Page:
swapping, saving all optimal trees. Gaps were treated as
missing data. To assess support for each node, bootstrap
analyses [69] were performed using 100 replicate heuristic
searches, each with 10 random addition replicates and
TBR branch swapping, saving all optimal trees.

The support weighting method [67] provides an alterna-
tive approach to assessing internal support for phyloge-
netic results, by measuring the degree to which changes in
a character (site) are concentrated in the supported
branches of a tree. Jackknife resampling was used to gen-
erate randomly selected suites of initial weights for succes-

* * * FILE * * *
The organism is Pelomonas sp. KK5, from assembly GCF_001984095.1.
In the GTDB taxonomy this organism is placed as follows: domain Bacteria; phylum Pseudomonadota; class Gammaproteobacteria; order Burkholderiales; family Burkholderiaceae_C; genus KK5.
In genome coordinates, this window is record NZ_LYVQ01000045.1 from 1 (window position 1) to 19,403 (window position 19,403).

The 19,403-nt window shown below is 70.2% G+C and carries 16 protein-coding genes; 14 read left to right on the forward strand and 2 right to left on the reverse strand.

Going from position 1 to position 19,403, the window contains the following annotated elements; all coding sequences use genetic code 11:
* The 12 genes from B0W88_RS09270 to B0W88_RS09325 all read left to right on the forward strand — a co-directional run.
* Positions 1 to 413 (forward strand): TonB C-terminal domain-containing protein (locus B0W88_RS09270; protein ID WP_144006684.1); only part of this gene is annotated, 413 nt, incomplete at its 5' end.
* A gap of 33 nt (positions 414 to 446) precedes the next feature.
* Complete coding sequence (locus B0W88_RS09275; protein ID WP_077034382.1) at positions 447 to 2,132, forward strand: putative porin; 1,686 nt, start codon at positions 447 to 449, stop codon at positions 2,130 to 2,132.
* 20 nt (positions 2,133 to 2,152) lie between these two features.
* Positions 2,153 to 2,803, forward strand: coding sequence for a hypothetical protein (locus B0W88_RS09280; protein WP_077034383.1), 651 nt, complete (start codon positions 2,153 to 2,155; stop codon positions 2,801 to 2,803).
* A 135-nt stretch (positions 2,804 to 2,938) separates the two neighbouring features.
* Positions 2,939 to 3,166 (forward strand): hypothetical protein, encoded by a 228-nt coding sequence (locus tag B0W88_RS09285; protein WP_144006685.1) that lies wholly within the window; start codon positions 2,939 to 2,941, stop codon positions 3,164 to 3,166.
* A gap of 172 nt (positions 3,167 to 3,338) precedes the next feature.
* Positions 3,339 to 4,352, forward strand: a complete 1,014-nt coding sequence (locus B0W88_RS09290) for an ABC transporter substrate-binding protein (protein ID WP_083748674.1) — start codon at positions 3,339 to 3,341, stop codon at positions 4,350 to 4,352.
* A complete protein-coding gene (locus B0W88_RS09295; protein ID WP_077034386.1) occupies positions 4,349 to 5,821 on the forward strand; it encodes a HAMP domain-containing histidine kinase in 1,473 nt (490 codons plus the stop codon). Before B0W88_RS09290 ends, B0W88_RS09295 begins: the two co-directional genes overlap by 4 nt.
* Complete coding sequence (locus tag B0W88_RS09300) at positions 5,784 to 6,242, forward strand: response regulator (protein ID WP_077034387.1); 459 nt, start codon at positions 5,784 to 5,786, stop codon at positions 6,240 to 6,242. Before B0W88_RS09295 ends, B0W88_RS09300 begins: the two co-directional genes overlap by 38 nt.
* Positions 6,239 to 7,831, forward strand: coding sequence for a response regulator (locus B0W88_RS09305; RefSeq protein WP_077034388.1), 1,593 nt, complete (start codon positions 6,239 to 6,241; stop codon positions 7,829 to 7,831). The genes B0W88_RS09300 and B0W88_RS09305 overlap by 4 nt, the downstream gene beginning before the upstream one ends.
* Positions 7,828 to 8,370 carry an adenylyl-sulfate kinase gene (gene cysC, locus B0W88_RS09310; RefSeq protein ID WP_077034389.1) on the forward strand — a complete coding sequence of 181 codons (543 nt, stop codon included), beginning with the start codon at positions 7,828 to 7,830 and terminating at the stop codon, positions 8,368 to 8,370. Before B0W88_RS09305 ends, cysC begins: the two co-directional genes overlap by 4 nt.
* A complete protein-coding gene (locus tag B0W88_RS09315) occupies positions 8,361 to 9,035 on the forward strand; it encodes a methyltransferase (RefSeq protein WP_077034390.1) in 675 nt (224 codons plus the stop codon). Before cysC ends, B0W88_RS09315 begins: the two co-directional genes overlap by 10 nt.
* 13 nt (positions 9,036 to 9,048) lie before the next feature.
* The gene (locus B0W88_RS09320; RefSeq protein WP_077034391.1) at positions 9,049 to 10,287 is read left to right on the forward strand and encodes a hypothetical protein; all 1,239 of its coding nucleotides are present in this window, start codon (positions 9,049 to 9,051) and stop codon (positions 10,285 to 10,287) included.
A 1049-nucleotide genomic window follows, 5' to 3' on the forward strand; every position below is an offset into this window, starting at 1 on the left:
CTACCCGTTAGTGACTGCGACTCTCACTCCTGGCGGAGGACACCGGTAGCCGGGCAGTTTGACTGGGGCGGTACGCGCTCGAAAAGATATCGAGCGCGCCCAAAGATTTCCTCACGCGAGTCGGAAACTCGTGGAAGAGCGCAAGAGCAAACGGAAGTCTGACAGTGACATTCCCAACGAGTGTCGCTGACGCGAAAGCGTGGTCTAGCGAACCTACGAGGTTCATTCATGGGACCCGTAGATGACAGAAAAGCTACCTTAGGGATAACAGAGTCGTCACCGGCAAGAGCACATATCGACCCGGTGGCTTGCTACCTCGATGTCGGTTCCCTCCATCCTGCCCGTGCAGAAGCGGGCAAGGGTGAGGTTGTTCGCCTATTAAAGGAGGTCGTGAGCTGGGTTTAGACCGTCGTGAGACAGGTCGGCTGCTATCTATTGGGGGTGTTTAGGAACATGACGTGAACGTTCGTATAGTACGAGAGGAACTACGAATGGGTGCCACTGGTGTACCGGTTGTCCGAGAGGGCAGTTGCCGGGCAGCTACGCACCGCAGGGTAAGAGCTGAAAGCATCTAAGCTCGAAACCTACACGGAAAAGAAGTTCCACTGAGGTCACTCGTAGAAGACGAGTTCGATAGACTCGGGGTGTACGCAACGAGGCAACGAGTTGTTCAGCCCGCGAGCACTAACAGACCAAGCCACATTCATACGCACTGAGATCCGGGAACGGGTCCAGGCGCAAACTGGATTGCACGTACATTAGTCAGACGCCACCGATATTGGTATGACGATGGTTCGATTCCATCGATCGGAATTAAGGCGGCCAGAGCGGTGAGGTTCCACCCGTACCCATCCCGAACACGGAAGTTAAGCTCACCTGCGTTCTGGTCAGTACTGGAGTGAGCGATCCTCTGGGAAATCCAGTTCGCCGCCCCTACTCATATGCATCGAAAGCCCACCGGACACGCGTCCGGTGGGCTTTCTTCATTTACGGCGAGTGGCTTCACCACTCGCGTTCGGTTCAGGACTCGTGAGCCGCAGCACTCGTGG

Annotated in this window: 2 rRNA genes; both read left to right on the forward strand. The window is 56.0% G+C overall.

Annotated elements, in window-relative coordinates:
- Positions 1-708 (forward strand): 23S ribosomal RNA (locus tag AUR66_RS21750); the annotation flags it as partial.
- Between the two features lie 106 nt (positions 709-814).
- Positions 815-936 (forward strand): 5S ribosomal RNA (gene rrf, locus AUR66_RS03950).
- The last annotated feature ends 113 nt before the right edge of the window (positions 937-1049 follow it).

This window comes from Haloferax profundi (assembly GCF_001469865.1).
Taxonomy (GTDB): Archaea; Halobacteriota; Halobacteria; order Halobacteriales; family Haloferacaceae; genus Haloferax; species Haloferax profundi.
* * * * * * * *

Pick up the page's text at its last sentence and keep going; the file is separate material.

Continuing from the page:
sive support weighting, providing a means of assessing the
stability of branches supported in a standard parsimony
jackknife tree [67,70]. We applied the support weighting
method to the nucleotide data matrix. Support values
mapped onto the support-weighted tree topology were
generated by standard parsimony jackknifing [70] of the
original data matrix using 1000 replicates with SPR
branch swapping on each of 10 random data entry orders.

A Bayesian phylogenetic analysis was performed using
MrBayes 3.1.1 [71] to compare the tree topology and sup-
port values to those obtained from maximum parsimony
analyses. The GTR + I + F model was selected by the
Akaike information criterion (AIC) in ModelTest v.3.6
[72,73] and applied for the Bayesian analysis. Default
parameter values were used for the priors. The analysis
was run for 20 million generations, sampling trees every
1000 generations. The first 3000 trees produced during 3